By Carl Dennis
Featured Art: Shore Line by Howard Giles
Having lingered, on my first trip to Europe, longer
In Paris than I expected, I had to forgo
Walking in Wales. But that didn’t keep me
From becoming deeply indebted to Wales
When I phoned the hotel in Cardiff
To cancel my reservation and save my deposit.
“There’s a letter for you,” the desk clerk said,
In a rich contralto. “Would you like us to send it on?”
“Better read it to me, if you have time,
Since I keep moving.” And that’s how it happened
I heard, as I sat in a booth at the Gard du Nord,
Awaiting the train to Brussels, my mother’s sentences,
Penned in Missouri, delivered with Welsh intonations.
That’s how her usual mix of family news,
Tips about healthy eating, and encouragement
To visit any noteworthy local garden,
Took on an undercurrent of mystery.
That’s why they seemed imbued with the suggestion
My travels were more than a summer’s entertainment,
Were in fact a quest for something just as meaningful
As whatever a knight went searching for
When he rode out from a castle in Wales.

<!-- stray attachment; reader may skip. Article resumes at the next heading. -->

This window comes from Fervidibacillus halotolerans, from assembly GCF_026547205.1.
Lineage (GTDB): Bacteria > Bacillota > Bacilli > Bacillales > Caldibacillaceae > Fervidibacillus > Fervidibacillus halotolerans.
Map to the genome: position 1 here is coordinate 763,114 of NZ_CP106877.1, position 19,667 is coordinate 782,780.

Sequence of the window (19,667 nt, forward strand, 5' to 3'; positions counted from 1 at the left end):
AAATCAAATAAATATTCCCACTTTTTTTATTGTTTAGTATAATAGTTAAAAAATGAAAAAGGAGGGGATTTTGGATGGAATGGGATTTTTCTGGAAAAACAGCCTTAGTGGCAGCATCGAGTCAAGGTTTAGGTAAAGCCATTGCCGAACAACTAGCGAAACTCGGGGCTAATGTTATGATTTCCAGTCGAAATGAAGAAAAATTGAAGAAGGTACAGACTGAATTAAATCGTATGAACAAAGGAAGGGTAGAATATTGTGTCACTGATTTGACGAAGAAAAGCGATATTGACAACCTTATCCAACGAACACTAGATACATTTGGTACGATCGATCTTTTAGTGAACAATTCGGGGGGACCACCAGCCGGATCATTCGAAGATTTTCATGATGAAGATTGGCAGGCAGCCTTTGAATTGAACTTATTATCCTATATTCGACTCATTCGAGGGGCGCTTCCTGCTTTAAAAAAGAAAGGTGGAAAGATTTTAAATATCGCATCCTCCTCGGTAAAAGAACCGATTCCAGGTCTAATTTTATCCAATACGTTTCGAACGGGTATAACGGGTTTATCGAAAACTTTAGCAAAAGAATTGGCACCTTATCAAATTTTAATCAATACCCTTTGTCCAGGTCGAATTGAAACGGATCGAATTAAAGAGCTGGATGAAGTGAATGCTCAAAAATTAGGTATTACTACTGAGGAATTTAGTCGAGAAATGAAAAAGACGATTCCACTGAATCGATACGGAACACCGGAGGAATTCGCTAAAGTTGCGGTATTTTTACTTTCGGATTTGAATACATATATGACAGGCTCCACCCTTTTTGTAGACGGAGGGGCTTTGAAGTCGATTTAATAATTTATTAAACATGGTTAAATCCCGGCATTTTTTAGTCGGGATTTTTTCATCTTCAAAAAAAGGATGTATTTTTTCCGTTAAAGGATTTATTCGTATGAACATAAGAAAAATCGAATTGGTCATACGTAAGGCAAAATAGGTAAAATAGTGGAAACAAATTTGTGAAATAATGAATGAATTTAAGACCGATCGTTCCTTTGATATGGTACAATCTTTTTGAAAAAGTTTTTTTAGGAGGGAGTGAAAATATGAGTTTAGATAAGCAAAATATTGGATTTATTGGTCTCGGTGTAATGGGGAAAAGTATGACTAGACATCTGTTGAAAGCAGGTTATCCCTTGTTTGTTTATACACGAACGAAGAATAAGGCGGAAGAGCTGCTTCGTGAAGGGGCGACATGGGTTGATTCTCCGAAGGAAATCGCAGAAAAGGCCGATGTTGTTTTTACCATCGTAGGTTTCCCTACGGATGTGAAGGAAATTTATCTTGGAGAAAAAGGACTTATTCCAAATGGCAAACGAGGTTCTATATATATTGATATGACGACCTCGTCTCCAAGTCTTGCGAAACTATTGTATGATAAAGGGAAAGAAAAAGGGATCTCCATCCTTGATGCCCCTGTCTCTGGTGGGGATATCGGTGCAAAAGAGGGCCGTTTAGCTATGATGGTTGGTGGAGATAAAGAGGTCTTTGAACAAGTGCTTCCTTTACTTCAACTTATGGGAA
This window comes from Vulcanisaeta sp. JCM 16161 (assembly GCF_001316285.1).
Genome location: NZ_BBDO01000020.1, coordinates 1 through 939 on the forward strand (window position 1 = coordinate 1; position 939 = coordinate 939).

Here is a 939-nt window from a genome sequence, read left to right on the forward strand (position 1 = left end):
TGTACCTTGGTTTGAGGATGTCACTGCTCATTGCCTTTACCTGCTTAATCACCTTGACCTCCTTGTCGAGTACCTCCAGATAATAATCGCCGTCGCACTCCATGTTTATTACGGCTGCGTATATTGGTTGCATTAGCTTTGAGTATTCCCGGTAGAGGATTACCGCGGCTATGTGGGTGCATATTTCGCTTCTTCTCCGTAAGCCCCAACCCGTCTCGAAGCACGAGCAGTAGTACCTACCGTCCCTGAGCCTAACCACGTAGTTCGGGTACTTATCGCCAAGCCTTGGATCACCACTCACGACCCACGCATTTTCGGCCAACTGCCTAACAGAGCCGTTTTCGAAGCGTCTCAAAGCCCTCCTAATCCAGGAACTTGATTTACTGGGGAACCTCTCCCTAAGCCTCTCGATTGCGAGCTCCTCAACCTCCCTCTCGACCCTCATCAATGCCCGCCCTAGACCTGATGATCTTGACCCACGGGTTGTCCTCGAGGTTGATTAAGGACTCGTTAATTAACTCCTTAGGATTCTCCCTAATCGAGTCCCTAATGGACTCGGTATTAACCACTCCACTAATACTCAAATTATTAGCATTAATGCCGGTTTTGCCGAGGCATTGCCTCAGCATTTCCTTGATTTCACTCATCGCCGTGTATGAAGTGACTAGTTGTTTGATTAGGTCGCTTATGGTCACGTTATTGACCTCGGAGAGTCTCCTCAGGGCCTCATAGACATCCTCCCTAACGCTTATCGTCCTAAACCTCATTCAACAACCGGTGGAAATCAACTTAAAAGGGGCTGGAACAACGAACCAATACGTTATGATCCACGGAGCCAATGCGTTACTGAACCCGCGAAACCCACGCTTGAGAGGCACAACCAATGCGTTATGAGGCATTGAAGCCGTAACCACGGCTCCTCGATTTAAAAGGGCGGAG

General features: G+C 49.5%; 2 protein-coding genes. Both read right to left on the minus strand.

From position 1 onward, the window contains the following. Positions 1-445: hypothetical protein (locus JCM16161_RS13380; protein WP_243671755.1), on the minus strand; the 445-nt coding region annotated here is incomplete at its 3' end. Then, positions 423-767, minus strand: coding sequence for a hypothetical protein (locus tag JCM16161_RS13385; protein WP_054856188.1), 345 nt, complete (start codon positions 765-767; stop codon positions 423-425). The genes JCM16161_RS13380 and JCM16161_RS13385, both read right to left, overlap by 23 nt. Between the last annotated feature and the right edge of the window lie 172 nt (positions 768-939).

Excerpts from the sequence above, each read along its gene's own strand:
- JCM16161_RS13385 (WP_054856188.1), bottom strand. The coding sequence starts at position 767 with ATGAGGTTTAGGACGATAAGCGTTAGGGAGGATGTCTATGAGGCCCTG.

Some truth more practical than a grail
And more surprising would soon be mine
Once I learned to listen to people whose words
I regarded before as predictable and forgettable.
And I had questions about the desk clerk,
Who’d read the letter as if she’d composed it herself,
Inspired by a sincere concern for my well being.
What did it mean, her convincing performance?
If it wasn’t part of her job at the hotel,
Was it part of some other calling
Defined in a legend I didn’t know yet
But would want to learn if the chance were offered?
Carl Dennis is the author of many books of poems, including Selected Poems, 1974-2004, and, most recently, Night School. A winner of the Ruth Lilly Prize and The Pulitzer Prize, he lives in Buffalo, New York.
Originally published in NOR 15